I do think, however, that we need to seriously consider some of the ways that we've gotten ourselves into what seems to be the start of a pretty messy patch of pro-Islamic ideology in Texas' public classrooms. In particular, I wonder the extent to which the flourishing homeschooling and private school trends in this state have contributed to evangelical Christian parents dropping out of local public school decisions, thereby paving the way, through their absence, for misguided doctrine to creep in the back door. Because after all, if Gulen's influence in public education gets as bad as it appears it might, Christian homeschoolers might actually uniquely suffer from the cultural changes Gulen-indoctrinated schoolkids perpetrate on our Judeo-Christian society when they become old enough to vote.
Another finger should be pointed at our elected officials in Texas, who for years have kicked the proverbial ball of school funding into somebody else's legislative term. It's no surprise that Texas is facing a worsening education crisis, because experts have been warning for years that this shortfall was coming.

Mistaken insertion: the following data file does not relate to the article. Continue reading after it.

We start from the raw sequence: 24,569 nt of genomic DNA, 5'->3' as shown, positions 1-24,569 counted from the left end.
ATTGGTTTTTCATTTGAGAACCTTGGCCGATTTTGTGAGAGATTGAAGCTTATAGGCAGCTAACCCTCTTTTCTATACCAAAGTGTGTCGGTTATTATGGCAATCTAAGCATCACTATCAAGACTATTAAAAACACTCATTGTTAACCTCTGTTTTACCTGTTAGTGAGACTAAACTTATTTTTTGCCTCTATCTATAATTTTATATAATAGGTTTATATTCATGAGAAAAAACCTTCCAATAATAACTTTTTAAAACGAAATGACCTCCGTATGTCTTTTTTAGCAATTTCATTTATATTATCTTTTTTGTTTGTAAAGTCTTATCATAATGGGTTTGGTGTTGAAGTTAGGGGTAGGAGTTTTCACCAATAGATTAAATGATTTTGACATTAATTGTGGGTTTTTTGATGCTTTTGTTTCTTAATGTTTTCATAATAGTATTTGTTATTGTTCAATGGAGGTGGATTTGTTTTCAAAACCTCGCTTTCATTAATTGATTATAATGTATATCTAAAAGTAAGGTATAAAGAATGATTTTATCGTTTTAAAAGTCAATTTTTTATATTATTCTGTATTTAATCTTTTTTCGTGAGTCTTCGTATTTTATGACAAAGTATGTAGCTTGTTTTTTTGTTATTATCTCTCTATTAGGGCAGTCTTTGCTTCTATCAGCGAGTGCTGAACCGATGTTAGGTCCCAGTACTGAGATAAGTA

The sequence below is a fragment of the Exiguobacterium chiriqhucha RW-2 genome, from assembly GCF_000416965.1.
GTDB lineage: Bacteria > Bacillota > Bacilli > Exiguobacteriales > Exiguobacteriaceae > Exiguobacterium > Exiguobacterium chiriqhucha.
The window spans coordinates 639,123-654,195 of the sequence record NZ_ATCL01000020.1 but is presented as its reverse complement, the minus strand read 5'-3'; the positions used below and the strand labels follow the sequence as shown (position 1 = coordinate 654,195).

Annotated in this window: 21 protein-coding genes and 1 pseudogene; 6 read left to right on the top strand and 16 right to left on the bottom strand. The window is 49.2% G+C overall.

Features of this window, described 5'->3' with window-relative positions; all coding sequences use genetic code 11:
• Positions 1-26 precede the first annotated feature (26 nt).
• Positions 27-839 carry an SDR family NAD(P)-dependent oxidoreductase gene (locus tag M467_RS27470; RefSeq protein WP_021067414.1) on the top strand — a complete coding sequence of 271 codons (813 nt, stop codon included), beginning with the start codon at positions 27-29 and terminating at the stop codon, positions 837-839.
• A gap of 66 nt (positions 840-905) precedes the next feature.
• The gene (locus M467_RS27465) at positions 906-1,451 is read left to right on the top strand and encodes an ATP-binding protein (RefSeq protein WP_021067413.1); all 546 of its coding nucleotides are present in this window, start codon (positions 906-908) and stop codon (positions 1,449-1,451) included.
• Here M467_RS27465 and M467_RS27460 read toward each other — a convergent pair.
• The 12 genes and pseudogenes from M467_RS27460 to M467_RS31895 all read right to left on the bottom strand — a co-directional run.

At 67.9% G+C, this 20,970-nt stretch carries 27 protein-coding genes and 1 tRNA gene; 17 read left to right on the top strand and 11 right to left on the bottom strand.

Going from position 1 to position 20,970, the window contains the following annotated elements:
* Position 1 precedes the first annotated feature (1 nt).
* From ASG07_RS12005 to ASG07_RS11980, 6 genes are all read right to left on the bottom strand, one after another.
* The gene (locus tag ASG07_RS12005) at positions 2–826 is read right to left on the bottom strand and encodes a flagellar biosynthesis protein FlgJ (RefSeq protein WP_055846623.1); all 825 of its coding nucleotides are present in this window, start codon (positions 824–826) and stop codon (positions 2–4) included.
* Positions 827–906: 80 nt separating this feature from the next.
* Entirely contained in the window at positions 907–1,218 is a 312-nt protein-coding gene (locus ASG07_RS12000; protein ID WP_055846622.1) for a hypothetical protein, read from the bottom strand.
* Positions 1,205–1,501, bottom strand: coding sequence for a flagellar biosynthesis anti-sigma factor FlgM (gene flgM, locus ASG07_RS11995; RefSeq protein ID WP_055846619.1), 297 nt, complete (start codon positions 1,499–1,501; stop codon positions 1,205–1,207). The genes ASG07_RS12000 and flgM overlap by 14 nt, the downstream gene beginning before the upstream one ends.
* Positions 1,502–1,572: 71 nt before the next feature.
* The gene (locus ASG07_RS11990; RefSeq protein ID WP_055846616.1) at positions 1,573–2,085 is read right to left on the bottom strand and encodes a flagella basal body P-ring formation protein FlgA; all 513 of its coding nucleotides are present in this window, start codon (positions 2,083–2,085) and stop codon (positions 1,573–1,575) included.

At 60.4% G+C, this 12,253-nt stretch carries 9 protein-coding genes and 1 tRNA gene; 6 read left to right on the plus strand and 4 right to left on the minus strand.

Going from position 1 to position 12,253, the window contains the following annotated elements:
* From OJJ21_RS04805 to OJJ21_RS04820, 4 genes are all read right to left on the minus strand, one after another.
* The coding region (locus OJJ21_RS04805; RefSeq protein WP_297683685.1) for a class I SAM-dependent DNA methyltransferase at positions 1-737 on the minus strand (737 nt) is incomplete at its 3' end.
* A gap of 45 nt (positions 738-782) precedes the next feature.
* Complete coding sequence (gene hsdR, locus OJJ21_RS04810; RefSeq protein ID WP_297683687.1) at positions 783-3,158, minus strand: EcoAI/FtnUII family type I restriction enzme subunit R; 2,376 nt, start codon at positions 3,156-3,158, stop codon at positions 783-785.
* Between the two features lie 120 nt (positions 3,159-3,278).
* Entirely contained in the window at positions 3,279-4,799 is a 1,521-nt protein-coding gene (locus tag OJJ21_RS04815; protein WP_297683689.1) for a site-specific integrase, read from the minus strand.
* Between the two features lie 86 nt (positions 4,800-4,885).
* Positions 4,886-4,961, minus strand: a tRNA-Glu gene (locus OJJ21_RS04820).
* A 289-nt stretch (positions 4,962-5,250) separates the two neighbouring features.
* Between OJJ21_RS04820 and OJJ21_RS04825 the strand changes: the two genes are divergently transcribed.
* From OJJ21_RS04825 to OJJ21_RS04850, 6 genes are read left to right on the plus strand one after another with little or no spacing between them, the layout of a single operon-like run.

Like most people, Texans hate taxes, but unlike many Americans, Texans don't understand that you can't always cut budgets to avoid raising taxes. Or that - pardon me while I grind this axe - reducing fat in school spending must include reducing the ridiculous amounts of money Texans want their schools to spend on football programs. A lot of Texas voters still assume that even after years of scrimping and cutting, most school district budgets remain bloated, but considering all that we're asking schools to provide for our communities - from breakfasts to instruction in multiple languages - can we still afford to compromise education quality?